Archive for October, 2011

Don’s Corner: “Data Center Efficiency Assessment: Return On Investment (ROI) Summary”

Posted by on October 24, 2011  |  No Comments

Don Melchert, Critical Facility Specialist

Understanding where and how one’s energy is being wasted is essential in creating an energy savings plan. However, once armed with this information, it can be difficult and confusing when trying to determine your best Return On Investment (ROI) when choosing one solution over another. The majority of critical facility inspections and evaluations are performed while focusing on only the inner workings of the data center. The goal, for most, is to show how much energy has been saved by making any changes or corrections found during the inspection. Their entire approach is to locate key points in the data center where energy is being wasted or resources are being utilized inefficiently. However, the ability of a critical facility to remain online 100% of the time is the result of all of its Network Critical Physical Infrastructure components working together efficiently, not just what occurs solely in the data center.

A Critical Facility Energy Profile (CFEP) from UNS is different in that the evaluation is holistic, right from the start. A CFEP inspection actually begins from the moment the Critical Facility Specialist arrives at the site. The entire facility and its NCPI components, from its infrastructure to its security, are taken into consideration when establishing an efficiency benchmark. Locating points where efficiency can be improved results in changes that will immediately reduce costs for a business across multiple cost centers.

Any dollar value quoted for the ROI after performance of a CFEP will be false (low), as there is not sufficient data to accurately determine future savings gained from making a particular increase in efficiency. The cost savings is dynamic, as savings in one area increase savings in another and another. Additionally, the associated costs used to calculate a particular savings are constantly in flux due to external factors such as inflation and market value. However, if we dissect and combine particular sections, such as a decrease in energy consumption gained by improving air conditioning efficiency and a change from a legacy UPS to a hot-swappable modular solution, then we can show an approximate savings in dollars for those sections.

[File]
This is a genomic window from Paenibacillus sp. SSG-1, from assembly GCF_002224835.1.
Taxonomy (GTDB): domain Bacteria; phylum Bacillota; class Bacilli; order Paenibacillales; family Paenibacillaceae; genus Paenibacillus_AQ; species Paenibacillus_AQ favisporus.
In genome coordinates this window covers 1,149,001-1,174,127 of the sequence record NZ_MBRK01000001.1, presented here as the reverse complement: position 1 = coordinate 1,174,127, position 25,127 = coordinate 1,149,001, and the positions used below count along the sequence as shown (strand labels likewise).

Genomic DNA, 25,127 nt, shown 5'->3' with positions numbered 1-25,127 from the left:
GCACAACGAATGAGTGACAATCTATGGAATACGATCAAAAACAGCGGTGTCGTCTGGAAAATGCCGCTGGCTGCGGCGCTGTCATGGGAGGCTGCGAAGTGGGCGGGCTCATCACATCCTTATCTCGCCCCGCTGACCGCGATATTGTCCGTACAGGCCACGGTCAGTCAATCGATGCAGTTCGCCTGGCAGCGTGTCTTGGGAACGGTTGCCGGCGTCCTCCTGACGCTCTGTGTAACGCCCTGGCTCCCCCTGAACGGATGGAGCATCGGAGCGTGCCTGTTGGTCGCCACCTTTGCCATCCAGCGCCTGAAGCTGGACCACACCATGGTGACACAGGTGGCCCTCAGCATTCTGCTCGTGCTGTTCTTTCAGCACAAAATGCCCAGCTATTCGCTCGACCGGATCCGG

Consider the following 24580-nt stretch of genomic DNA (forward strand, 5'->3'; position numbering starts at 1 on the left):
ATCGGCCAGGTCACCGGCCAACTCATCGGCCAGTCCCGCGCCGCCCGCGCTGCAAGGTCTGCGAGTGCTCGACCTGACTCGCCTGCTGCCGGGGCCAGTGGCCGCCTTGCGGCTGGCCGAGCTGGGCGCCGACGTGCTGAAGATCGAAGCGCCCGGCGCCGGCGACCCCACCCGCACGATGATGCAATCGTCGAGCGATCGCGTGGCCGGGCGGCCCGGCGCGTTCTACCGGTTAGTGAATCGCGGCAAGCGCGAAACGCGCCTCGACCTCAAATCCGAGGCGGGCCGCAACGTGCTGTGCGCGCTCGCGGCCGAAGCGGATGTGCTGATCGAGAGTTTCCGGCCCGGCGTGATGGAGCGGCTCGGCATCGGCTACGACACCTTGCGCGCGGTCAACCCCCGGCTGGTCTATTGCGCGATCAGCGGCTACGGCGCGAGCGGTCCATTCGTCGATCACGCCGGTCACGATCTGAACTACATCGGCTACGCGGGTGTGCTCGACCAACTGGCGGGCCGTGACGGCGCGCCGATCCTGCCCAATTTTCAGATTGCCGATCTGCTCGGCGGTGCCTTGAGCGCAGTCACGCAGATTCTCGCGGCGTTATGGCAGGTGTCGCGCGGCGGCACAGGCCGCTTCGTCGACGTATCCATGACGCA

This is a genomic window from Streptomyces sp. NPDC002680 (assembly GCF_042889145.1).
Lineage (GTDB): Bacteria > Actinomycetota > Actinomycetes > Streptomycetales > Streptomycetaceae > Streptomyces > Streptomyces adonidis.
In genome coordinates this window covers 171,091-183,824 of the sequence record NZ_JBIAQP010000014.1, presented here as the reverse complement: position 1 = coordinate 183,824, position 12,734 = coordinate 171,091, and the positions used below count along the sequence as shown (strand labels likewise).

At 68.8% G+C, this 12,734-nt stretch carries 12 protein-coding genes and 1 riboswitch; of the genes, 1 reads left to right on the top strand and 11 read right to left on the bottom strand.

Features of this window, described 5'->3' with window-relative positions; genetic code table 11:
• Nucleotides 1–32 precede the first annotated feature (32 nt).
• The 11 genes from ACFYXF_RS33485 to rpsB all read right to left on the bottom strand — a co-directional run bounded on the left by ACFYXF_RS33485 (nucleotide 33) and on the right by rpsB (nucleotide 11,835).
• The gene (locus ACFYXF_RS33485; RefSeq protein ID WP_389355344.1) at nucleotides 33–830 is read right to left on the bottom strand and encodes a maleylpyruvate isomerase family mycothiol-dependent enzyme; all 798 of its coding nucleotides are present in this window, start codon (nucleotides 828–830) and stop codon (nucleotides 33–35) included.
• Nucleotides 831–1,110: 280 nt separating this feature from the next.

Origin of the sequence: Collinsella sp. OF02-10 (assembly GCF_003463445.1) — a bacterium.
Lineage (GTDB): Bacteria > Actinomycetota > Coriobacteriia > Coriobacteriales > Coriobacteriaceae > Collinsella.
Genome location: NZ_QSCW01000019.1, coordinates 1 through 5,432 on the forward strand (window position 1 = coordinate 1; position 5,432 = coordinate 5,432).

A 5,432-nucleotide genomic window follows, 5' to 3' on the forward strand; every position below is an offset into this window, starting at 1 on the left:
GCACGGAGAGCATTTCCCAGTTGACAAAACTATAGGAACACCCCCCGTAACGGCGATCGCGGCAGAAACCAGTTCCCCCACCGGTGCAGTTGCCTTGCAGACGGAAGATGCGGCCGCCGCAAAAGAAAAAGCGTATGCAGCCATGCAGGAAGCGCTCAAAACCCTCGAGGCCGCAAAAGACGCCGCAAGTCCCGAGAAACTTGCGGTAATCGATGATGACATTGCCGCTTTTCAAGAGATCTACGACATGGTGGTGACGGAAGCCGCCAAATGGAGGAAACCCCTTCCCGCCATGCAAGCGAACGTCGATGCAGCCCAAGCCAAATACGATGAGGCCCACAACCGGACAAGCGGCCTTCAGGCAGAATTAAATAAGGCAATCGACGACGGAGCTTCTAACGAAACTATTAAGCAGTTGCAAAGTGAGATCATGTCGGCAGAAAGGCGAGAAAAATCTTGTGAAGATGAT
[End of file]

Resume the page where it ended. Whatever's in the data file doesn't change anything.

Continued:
Today’s Data Center Managers are using new calculations and turning to solutions that create a stronger Power Usage Effectiveness (PUE) score. When evaluating one solution over another, solutions that can increase a company’s PUE while decreasing energy consumption should be chosen over long term solutions as the result is a quicker, and more substantial ROI.

Here is an actual ROI (Return On Investment) Summary Report provided for a recent customer. An ROI Summary Report is included with the CFEP evaluation and provided to the customer.  The customer in this report has been de-identified to the protect the security and privacy of our customer.


“At the current average cost of $.08 per kWH in the state of Virginia, the following calculations have been made to demonstrate your current energy usage compared with what your usage would be if all of the recommended solutions in this CFEP were implemented.

With your current deployment of legacy style data center physical infrastructure of 80kW and a single Liebert CRAC, The “XXXX”  Facility is spending approximately $463,000.00 to support each data center, for a total of $926,000.00, with a PUE of 8.26. PUE is the ratio of energy consumed against how well its being used and is an industry accepted standard in measuring efficiency.

If “XXXX” Facility were to implement all of the money saving solutions listed in the pages of this CFEP, and without decreasing the critical load in any way, the numbers change significantly. With the help of UNS, The “XXXX” Facility could become 37.5% more efficient, your PUE drops to 3.10, and would be spending only $175,000.00 per data center, or $350,000.00 to support both data centers annually. By making efficiency changes in your data center now, The “XXXX” Facility would save approximately $576,000 a year, or assuming the cost of a kilo-watt hour does not increase, $2,880,000 over a 5-year span.”

Learn More:

To learn more about our Data Center Efficiency Assessment Services please visit us at  Please feel free to contact Don Melchert with any questions at or call 918-760-8236.